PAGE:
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High on Calories

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Obese people are not able to regulate high-calorie food intake because of changes in their brain.
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If your overweight children binge eat, blame it on their flawed brain circuitry. Scientists have now found that despite the desire to cut their food intake, obese individuals will not be able resist junk food, which is very high in calories. That’s because their persistent eating behaviour has precipitated changes in the brain similar to that found in heavy smokers and drug addicts. The study appeared yesterday in the journal Nature Neuroscience.

After spending years studying brain changes associated with drug abuse and smoking, Paul Kenny — a neurobiologist at the Scripps Research Institute in Florida, the US — recently turned his attention to obesity. He and his graduate student, Pal Johnson, wanted to understand the strong yet not-so-easy-to-fathom link between obesity and depleted levels of dopamine or D2, a brain chemical associated with feelings of pleasure.

Scientists in the past had observed that obese individuals have reduced levels of dopamine, but weren’t sure if it was triggered by obesity. It was also known that food intake was associated with dopamine release and the degree of pleasure from eating correlates with the amount of chemical released. Evidence has shown that in comparison to lean people, obese individuals have fewer dopamine receptors in the brain. And people with fewer dopamine receptors need to take in more of a rewarding substance — such as food or drugs — to get an effect that others get with a lesser amount. But the underlying mechanisms are poorly understood.

“What we have achieved is proven in our experiments with laboratory rats that obesity can elicit these brain changes,” Kenny told KnowHow over the telephone.

For this, the Florida scientists embarked upon a series of meticulously planned experiments. In the first, they offered rats — which were grouped into three categories — different menus. While the first group had access solely to less-appetising but healthier chow, the other two were offered a choice of high-calorie food such as bacon, sausage, cake and chocolate in addition to chow, but for varying durations. Some rats had access to the rich fare for just one hour, while the other group could gorge on it most part of the day. The animals were fed this way for 40 days. All of them were wired to record even the slightest change in their D2 levels.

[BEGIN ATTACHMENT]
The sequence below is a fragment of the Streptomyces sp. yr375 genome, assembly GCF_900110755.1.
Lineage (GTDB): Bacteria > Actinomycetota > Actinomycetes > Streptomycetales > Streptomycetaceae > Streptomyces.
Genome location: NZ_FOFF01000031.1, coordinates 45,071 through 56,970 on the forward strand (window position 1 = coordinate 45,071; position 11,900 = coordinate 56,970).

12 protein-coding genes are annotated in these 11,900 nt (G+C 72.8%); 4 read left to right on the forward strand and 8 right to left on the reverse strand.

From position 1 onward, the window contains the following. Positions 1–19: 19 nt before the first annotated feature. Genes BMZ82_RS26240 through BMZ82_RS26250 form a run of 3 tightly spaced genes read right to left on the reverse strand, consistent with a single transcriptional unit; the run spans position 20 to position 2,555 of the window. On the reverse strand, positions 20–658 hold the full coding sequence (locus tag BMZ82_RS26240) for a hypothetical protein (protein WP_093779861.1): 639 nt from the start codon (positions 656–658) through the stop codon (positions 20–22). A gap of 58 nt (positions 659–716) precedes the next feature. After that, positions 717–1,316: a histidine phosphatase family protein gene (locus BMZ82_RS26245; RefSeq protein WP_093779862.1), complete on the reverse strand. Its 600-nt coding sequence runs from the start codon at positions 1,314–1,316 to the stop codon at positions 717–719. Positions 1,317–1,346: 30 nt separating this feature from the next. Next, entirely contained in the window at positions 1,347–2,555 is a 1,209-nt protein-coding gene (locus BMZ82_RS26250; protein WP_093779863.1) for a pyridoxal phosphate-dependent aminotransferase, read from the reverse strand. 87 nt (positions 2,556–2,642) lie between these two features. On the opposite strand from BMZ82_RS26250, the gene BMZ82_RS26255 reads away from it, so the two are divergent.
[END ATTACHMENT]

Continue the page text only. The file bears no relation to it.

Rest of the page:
The rats in the first set — which were fed only chow — maintained their weight, while those belonging to the second set — which had restricted access to rich food — exhibited insignificant increase in their body weight. On the contrary, the third group — which had unlimited access to calorie-rich food — gained weight rapidly. These animals were found to be gobbling up twice as much as the other two groups. As the days wore on, their dopamine levels plummeted, requiring them to consume higher quantities of high-fat food to get the feeling of satiation. This is quite like the case of a smoker who has to puff away more cigarettes to get the same high that he or she earlier got with one. Or a drug addict who has to continuously increase the dose for getting a kick.

A second set of experiments with the rats showed that this blunting of the reward sensitivity does not return for a good two weeks even after the high-calorie food was withdrawn.

A true addict, whether rat or human, will compulsively consume the addictive substance even when it is clearly detrimental to health. In the third experiment the scientists tested this hypothesis. To do this, the team trained the rats to expect painful foot shocks upon seeing a light signal. Although the normal rats stopped eating even the most delicious junk food when the light came on, the obese ones used to a high-calorie diet simply ignored the cue and kept feeding.